New Years Day Split Pea soup

Post Reply
User avatar
sawhorseray
Veteran
Veteran
Posts: 1104
Joined: Fri Jul 27, 2012 20:25
Location: Elk Grove, CA

New Years Day Split Pea soup

Post by sawhorseray » Wed Jan 01, 2014 15:23

Was up right after four this morning slicing and dicing to make sure everything was going on schedule for split pea soup. Picnic ham bones, hamhock from a smoked wild hog, split peas, onions, carrots, celery, bay leaf, six pounds of lean cubed ham.

Image

Filled the new four-gallon pot half way with water, dumped everything but the cubed ham and carrots in the pot, had the stove fired up right at five-thirty.

Image

The paperboy just arrived! Now for a day of football and stirring, add the carrots in a few hours, the cubed ham a couple hours after that. Half-time of the Rose Bowl is only ten hours away, just perfect for split pea soup and some fresh baked bread. RAY
“Good judgment comes from experience, and a lotta that comes from bad judgment.”
nuynai
Passionate
Passionate
Posts: 266
Joined: Thu Dec 01, 2011 15:17
Location: Buffalo, ny

Post by nuynai » Wed Jan 01, 2014 16:40

Hey, Saw. Here's a recipe I use, as all it needs, is to set it and forget it. Nothing burns in a crock pot.

1/2 large sweet onion, diced
2 carrots diced to 1/2 inch slices
1 stalk of celery dice to 1/2 in. pieces
1 large can of chicken or beef stock, your choice- I use chicken
1 lb. of dried beans or peas, your choice
A 1 inch thick slice of ham, cut into dime size pieces
1 ham bone
Potatoes-optional

Dice everything as to instructions and put them in a large bowl. Mix well. Get the crock pot, put in ham bone, all ingredients, add a large can of stock. Turn on low. Don't worry, beans/ peas will break down. Cook on low for 24 hrs. Put in another pot, add another large can of stock, mix well. Season to your taste and add more stock to your liking as far as thickness. Enjoy your soup, as it sounds delicious. Happy Safe, Healthy and prosperous New Year.
crustyo44
Veteran
Veteran
Posts: 1089
Joined: Tue Jun 14, 2011 06:21
Location: Brisbane

Post by crustyo44 » Wed Jan 01, 2014 23:01

In Holland everybody always has at least 2 large leeks, 2 finely chopped potatoes, a whole celeriac chopped as well as all the ingredients in the above recipes.
A good pea soup certainly is hard to beat on a cold winters day.
Sticks to your ribs!!!!!!!!
Cheers,
Jan.
User avatar
sawhorseray
Veteran
Veteran
Posts: 1104
Joined: Fri Jul 27, 2012 20:25
Location: Elk Grove, CA

Post by sawhorseray » Thu Jan 02, 2014 19:18

I decided I didn't want to drive to the store and just plain old celery would work well, as it always has. The carrots went in after six hours when the meat was cooked so the bones could be removed. I tossed in the six pounds of cubed ham meat a couple hours later and let the pot simmer for another four hours. Total cooking time was twelve and a half hours on the stove, very low flame. New pot worked perfectly, very thick bottom, no burn or sticking at all. Turned out about three gallons of soup loaded with ham, some in the freezer already, be gorging for the next few days.

Image

Life is good! RAY
“Good judgment comes from experience, and a lotta that comes from bad judgment.”
User avatar
el Ducko
Veteran
Veteran
Posts: 1340
Joined: Sun Dec 25, 2011 04:59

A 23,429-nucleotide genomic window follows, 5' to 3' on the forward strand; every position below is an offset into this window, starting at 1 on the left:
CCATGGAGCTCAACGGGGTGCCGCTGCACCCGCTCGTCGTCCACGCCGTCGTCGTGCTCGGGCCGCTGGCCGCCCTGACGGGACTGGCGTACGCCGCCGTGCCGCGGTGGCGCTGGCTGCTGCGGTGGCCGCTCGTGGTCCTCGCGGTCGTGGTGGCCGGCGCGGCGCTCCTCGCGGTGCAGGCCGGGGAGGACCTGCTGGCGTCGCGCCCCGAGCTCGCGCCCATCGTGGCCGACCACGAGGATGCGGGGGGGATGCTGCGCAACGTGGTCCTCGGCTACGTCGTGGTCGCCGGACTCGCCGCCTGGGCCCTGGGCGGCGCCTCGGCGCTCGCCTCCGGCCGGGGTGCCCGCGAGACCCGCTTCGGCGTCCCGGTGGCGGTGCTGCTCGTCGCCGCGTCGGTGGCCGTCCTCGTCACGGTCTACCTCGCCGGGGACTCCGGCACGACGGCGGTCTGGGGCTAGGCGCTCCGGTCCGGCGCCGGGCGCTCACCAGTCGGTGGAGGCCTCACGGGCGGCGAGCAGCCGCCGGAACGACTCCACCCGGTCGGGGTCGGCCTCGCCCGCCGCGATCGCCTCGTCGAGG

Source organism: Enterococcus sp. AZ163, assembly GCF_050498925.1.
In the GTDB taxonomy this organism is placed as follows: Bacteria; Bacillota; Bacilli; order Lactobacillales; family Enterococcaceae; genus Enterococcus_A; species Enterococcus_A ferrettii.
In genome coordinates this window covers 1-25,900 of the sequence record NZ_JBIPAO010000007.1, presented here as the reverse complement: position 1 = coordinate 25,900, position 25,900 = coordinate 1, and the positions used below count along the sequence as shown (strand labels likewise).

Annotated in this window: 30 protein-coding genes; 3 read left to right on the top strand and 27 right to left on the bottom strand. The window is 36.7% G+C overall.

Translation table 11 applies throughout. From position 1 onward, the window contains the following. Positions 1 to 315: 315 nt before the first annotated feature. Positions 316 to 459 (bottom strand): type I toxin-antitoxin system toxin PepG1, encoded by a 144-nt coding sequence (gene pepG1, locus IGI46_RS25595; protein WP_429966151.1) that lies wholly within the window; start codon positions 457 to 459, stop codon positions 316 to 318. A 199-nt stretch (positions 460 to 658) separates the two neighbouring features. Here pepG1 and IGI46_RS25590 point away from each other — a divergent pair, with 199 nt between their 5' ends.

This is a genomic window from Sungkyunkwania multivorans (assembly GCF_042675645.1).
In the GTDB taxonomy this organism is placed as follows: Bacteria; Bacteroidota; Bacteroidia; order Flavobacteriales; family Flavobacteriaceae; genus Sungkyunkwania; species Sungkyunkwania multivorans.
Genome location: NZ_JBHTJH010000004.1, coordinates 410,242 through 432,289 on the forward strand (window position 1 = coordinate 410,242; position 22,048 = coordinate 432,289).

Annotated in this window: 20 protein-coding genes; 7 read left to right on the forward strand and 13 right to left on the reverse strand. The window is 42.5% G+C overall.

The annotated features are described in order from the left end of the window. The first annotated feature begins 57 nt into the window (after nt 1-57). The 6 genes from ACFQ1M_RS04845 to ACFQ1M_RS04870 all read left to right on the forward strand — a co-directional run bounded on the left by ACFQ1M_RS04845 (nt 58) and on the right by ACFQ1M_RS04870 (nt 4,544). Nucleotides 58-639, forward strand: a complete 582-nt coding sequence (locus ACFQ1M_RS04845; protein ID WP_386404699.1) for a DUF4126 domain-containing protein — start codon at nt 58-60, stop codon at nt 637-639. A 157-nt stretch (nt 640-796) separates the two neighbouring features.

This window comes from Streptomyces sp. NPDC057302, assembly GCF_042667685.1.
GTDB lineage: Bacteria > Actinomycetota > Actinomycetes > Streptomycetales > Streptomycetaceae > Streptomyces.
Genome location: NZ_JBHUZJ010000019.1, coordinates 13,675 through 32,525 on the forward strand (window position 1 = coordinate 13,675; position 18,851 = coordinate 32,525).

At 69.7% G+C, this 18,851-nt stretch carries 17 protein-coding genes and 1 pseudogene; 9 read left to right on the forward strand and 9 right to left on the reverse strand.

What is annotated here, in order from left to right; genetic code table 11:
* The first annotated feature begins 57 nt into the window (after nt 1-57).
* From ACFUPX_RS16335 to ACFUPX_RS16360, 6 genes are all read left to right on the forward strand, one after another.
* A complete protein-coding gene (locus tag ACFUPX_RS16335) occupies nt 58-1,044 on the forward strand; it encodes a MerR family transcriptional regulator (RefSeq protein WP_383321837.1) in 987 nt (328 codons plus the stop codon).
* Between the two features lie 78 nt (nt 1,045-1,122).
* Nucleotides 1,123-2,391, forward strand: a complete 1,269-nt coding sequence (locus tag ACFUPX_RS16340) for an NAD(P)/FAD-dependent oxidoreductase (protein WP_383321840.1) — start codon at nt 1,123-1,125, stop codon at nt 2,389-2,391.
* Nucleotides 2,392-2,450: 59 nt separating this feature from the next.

Location: Texas Hill Country
Contact:

Post by el Ducko » Thu Jan 02, 2014 23:18

We use a similar recipe for our traditional "Turkey Bone Soup." ...essentially the same recipe, plus a turkey carcass. Simmer a turkey carcass in water on very low flame until the carcass falls apart, retrieve the bones and skin and what cartilage is left, add the other ingredients, simmer until the veggies are tender, then salt and pepper to taste.

Possible differences: I usually add a 1/4 cup of barley and a half a cup of rice, too. Leftover dressing is known to have been added. The occasional dried chile (less seeds and stem) goes in if I can get away with it. ...sliced andouille, too, if available in the freezer.
:mrgreen:
Experience - the ability to instantly recognize a mistake when you make it again.
User avatar
sawhorseray
Veteran
Veteran
Posts: 1104
Joined: Fri Jul 27, 2012 20:25
Location: Elk Grove, CA

Post by sawhorseray » Thu Jan 02, 2014 23:40

My hunting-fishing partner of 40 years was making turkey soup yesterday as I was making mine. Must be the time of year and all the Xmas leftovers, we were doing a lot of e-mailing back and forth. We got on the subject of Spanish ham, a friend of ours smuggled some back that he said cost about $50 a pound, acorn fed, I brought up your post.. The ranch we used to hunt was loaded with acorns at certain times and the wild hogs we'd kill then were noticeably superior on the dinner table. Now that we've scaled things back to just a hunt or two per year we're going to start having our contacts in pig country inform us as to when the acorns begin to drop, we'll go whack a hog a month later. Being worth $50 a pound after I smoke it I'll try not to shoot the next one in the butt! RAY
“Good judgment comes from experience, and a lotta that comes from bad judgment.”
ssorllih
Veteran
Veteran
Posts: 4331
Joined: Sun Feb 27, 2011 19:32
Location: maryland

Post by ssorllih » Fri Jan 03, 2014 00:07

Ray don't shoot the butt either. It makes good bacon and rolled smoked pseudo Canadian bacon. I guess you are left with a head shot. ;-)
Ross- tightwad home cook
User avatar
redzed
Moderator
Moderator
Posts: 3279
Joined: Fri Apr 20, 2012 06:29
Location: Vancouver Island

Post by redzed » Fri Jan 03, 2014 05:47

ssorllih wrote:Ray don't shoot the butt either. It makes good bacon and rolled smoked pseudo Canadian bacon. I guess you are left with a head shot. ;-)
But the head has it's uses as well! I think Ray should go with a clean shot to the throat.

And Ross, rather than "pseudo Canadian bacon", the name is cottage ham or smoked pork shoulder. :lol:
Post Reply